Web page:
With the "adult supervision" of US markets gone today as bond markets are closed for Columbus day, and the USDJPY tractor beam also missing with Japan also offline for Health and Sports day, stocks took their cues from China where speculation was rife that in lieu of cutting RRR, the PBOC has unleashed even more incremental QE by expanding its Collateral Asset Refinancing Program (CAR). Specifically, the central bank said this weekend it will expand a program allowing lenders to use loan assets as collateral for borrowing from the central bank, opening it up to nine more cities from the program's test in Shandong province and Guangdong. The new areas for the program include Beijing and Shanghai. According to some estimates released several trillions in liquidity into the market, and not only sent government bond futures to new highs, but pushed the Shanghai Composite up over 3% overnight.
Even with the drop in oil prices, the $7 trillion invested in Sovereign Wealth Funds makes them important participants in global capital markets; what they do, even at the margin, matters.
How do we know if the current signal is a “threshold crossing” into a better climate for stocks, or the lower bound of a new climate of elevated volatility? We cannot know for sure at this point if a volatility shift has occurred. We do have our reasons to be suspect of stocks in the longer-term, but not based on this data. Perhaps the best takeaway from this study is that a drop in the VIX below the 20 level is not an automatic all-clear sign for stocks. Similar moves have, on several occasions, marked the lower bound of a new high-volatility environment. In other words, stocks are not an automatic home run here. A year from now, it is entirely possible that stocks will have struck out.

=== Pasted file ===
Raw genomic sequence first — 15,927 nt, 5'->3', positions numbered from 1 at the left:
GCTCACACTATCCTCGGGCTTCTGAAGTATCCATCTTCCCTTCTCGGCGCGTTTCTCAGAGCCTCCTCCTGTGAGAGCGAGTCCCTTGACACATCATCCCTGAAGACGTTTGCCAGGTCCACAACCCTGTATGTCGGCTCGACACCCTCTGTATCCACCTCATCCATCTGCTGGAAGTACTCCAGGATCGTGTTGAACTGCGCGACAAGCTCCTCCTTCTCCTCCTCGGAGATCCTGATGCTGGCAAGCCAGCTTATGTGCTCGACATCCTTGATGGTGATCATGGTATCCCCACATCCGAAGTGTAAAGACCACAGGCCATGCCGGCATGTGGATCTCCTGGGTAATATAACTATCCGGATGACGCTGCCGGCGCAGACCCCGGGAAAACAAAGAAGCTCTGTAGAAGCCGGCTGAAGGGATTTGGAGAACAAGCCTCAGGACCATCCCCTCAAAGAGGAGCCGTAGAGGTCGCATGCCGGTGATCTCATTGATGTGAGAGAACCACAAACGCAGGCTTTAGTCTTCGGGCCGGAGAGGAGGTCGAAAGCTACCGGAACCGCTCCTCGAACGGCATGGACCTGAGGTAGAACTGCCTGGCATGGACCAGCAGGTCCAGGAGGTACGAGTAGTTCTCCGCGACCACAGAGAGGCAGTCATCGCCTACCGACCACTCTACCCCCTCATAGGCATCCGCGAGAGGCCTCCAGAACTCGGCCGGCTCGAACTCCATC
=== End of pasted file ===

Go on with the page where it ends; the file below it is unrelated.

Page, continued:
US equity markets have shrugged off China's disappointing open and surged back to the highs of the day (with Trannies leading). However, a few of the "gurus" favorite stocks are not buying the dip... as the so-called FANG names are notably weaker over the last 3 days...
The big overnight story was certainly the BOJ's announcement at 11pm Eastern whether or not the Japanese central bank would boost QE. This is how we previewed it: "now all eyes to the BOJ when tonight around 11pm Eastern, Japan's central bank is expected do and say precisely... nothing." Sure enough, nothing is precisely what the BOJ delivered, leading to a big, if brief tumble in the USDJPY suggesting many were expecting at least a little tip from the BOJ.
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"Our model indicates the US equity market could potentially drop by 30% in the event of an ‘EM lost decade’ and by 60% in the event of a China hard landing (i.e. S&P 500 back to its lows)."
The best headline to summarize what happened in the early part of the overnight session was the following from Bloomberg: "Asian stocks extend global rally on stimulus bets." And following the abysmal data releases from the past three days confirming that the latest centrally-planned attempt to kickstart the global economy has failed, overnight we got even more bad data, first in the form of Australia's trade deficit, and then Germany's factory orders which bombed, and which as Goldman said "seems to reflect genuine weakness in China and emerging markets in general and this will weigh on the German manufacturing sector."